For women, style and comfort are important. For both men and women, durability is a driver. According to Crobox data, 5.47% of people who saw sustainability messaging on a sneaker marketplace webshop were more likely to buy (compared to 1.72% of people who didn’t see sustainability messaging).
If you want to get more Crobox data, don’t forget you can download our full Activewear Report at the end of this article!
For example, Patagonia has had a singular purpose when it comes to selling their clothing and their marketing is based on green activism.
They actually sued Donald Trump in order to protect agricultural land (the former president wanted to open up public lands for drilling and mining).
And their Don’t Buy This Jacket campaign took a hard look at the environmental impact of Black Friday. Many other sustainable brands boycotted Black Friday in 2021: Nudie Jeans, Veja, Alohas, Everlane, REI, and Cuyana.
Sustainability for sports fashion means:
That activewear apparel and footwear are made from sustainable materials is one aspect of the trend. But where ‘greenwashing’ is an underlying shadow to this, it’s the brands that follow through and engage authentically in sustainable behavior that come out on top.
As much as athleisure started off as a category of activewear, it has now gripped the market so much that it’s become a trend unto itself. And really encompasses the whole aesthetic and feeling of sports fashion.
InStyle suggests that ‘the norm has become dressing to feel your best, with an extra emphasis on comfort.’
Athleisure is the crossover between sportswear and leisurewear.
Since the start of the pandemic, athleisure sales jumped 84%. While comfort during lockdown days became the most important thing for individuals, the ease to go from loungewear to workout also helped propel this category forward.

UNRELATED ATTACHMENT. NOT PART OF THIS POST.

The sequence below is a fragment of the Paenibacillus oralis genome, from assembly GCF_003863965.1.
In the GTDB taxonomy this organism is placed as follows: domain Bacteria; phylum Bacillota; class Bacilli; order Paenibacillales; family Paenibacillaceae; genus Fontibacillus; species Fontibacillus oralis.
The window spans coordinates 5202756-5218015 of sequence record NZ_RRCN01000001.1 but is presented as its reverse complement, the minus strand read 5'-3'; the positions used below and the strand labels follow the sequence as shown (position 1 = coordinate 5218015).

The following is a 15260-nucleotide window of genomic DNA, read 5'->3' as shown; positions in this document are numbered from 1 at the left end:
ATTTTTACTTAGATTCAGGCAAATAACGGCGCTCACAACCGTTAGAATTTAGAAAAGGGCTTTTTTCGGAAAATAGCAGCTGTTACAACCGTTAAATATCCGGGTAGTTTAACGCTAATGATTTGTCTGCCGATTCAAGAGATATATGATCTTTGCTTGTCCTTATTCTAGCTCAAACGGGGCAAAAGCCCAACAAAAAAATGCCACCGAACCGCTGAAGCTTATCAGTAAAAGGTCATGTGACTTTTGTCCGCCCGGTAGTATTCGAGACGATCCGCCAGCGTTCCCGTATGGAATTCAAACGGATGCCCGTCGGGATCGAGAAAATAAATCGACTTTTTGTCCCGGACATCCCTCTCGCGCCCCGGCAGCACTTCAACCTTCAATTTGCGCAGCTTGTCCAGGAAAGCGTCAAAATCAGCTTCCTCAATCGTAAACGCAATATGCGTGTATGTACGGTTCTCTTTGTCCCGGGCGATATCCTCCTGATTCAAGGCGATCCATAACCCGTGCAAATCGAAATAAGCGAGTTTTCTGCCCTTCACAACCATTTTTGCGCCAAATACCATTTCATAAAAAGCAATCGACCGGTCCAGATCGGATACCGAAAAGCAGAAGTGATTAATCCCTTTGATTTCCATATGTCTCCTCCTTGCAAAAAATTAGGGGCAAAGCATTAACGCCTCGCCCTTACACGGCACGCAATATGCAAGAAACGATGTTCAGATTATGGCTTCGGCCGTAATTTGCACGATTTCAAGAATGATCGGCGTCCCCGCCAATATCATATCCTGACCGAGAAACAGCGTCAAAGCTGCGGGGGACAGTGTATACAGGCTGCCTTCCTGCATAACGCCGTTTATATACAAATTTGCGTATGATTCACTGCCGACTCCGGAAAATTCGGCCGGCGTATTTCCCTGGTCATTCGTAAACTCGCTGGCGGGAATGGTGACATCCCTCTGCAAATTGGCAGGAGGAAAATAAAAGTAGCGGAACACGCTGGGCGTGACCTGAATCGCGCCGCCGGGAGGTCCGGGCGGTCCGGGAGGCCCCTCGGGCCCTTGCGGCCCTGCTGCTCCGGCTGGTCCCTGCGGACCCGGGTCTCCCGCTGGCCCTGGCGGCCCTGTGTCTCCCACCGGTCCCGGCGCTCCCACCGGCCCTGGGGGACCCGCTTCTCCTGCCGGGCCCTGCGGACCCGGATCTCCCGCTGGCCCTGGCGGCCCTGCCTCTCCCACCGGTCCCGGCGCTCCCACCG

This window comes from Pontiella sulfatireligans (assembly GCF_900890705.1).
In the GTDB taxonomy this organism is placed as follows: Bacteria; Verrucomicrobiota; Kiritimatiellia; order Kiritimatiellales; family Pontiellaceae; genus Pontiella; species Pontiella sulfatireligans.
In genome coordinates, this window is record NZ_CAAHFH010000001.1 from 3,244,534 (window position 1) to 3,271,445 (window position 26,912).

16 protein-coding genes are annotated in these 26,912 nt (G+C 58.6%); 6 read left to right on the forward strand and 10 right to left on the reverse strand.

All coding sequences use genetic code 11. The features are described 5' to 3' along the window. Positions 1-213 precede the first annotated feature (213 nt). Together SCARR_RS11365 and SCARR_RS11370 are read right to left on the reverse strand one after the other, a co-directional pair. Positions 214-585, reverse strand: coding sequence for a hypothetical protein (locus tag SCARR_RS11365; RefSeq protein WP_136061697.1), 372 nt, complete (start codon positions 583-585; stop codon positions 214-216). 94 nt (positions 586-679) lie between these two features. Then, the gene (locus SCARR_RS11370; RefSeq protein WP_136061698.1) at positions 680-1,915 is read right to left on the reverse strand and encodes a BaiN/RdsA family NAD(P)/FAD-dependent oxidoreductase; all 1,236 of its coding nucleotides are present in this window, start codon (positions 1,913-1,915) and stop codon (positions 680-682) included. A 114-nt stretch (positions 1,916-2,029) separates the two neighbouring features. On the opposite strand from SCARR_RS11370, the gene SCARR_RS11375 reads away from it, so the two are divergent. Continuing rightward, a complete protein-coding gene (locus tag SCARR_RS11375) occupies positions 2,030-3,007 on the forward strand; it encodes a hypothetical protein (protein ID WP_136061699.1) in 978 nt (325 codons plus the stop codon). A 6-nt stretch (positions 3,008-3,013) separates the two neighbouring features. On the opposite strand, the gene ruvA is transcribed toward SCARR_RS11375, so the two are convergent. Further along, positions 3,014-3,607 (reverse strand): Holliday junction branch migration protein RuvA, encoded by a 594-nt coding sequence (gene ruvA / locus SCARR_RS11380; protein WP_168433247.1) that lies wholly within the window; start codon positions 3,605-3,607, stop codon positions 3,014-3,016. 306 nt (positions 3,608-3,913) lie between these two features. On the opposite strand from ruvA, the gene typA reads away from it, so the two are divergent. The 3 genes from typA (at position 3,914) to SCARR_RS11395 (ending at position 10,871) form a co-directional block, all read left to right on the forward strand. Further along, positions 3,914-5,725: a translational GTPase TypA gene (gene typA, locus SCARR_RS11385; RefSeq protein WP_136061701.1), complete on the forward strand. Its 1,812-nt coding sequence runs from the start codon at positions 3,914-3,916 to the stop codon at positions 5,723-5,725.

The market is expected to expand at a CAGR of 8.9% from 2022-2030 😱.
While textile technology is revolutionizing sports fashion from the fabrics used to how it looks and feels on the skin, the market is also becoming dominated by manufacturing and merchandising going digital.
Look-and-feel (for eCommerce and social) is still a top priority for design innovators – if they can convey this in a digital universe.
Instead, the question for activewear brands – and many other brands across verticals, for that matter – is how to sell products online without the haptics present in-store (i.e., touch, smell, try-on).
For example, 3D running shoes take personalization to the next level. Smart clothes integrate tech into clothing to optimize sports and performance. AI is using algorithms to automate the right kinds of collections for the customer while hyper-personalizing the products a shopper sees.
Nike’s Digital Sport division (launched in 2010) is dedicated solely to fostering digitization by providing skilled resources and coordination across digital channels.
Nike’s Instagram interactions have been increasing 150% year over year, as well. Showing that digital innovation isn’t just about leveraging sexy technologies like AI or IoT but reinvesting in the channels that do work.